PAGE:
It was now realized that the Indians had a greater force than was first thought. Reinforcements were ordered up from the camp. Colonel Fields raced to the front with reinforcements. He arrived just in time for the men there had just been pushed back 150 to 200 yards. With the aid of the fresh troops, the ground was quickly regained and the enemy began to give ground.

Shortly after arriving on the scene, Colonel Fields was killed. According to Colonel William Preston, Fields was "shot at a great tree by two Indians on his Right while one on his left was amusing him with talk the Col. endeavouring to get a shot at him. Captain Shelby then took command of the wing. (Thwaites and Kellogg, p.294)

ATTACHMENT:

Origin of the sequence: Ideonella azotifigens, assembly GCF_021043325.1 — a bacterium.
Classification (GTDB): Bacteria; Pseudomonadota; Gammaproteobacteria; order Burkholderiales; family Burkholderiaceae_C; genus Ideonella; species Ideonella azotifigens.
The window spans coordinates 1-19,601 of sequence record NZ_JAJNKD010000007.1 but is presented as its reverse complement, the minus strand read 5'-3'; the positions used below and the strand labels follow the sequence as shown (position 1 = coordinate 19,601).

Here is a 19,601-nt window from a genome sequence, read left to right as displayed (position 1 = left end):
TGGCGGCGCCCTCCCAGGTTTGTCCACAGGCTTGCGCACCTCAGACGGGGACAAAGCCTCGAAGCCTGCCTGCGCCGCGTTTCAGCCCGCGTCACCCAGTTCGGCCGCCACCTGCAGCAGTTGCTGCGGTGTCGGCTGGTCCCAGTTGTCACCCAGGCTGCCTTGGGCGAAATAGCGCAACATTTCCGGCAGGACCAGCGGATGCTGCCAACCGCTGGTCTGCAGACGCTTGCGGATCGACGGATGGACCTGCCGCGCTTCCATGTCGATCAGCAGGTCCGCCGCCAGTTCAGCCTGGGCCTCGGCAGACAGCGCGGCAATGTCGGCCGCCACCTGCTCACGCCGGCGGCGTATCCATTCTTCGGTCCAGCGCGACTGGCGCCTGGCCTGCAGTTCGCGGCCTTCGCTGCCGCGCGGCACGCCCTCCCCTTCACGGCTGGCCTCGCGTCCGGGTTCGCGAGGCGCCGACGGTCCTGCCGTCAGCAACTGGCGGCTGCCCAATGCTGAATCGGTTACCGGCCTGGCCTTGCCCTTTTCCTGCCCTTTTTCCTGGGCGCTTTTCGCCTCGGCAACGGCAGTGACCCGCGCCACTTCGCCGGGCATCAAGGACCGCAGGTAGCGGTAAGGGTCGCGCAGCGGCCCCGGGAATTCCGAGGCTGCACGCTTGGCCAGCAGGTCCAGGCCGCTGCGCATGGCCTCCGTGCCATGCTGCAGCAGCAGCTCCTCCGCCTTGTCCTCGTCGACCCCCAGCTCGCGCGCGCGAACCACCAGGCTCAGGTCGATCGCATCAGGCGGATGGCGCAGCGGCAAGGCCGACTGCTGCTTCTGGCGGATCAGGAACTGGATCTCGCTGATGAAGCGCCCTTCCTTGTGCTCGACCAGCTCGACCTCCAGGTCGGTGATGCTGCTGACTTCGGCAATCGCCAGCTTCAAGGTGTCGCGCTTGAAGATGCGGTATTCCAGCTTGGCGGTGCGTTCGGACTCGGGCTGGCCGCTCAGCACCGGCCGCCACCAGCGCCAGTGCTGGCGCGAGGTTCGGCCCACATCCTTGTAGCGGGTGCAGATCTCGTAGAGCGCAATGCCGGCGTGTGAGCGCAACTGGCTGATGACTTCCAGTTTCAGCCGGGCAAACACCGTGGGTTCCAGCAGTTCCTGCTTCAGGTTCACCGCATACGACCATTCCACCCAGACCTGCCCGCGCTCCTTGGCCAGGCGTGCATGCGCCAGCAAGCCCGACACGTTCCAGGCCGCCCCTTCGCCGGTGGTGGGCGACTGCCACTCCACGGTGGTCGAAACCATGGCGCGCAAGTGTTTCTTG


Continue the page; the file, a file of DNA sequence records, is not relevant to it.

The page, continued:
As the day progressed, the pinnacle of land that the Indians supposed would entrap the army actually may have worked to its advantage. When the battle began, the army's front was narrow (bounded by water on each flank) so, the men were compact. Every enemy bullet had a better chance of hitting someone because of the close quarters. But, as the Indians were pushed back, the army was not so constricted and the Indian line was forced to spread thin to contain the advance of the army, least they should be flanked. What followed was a melee of close quarter hand to hand fighting.

The fierce fighting went on for hours. Fleming writes, "We at last with difficulty dislodged them from a fine long ridge... This advantageous post being gained about 1 o'Clock all the efforts of the enemy to regain it proved fruitless."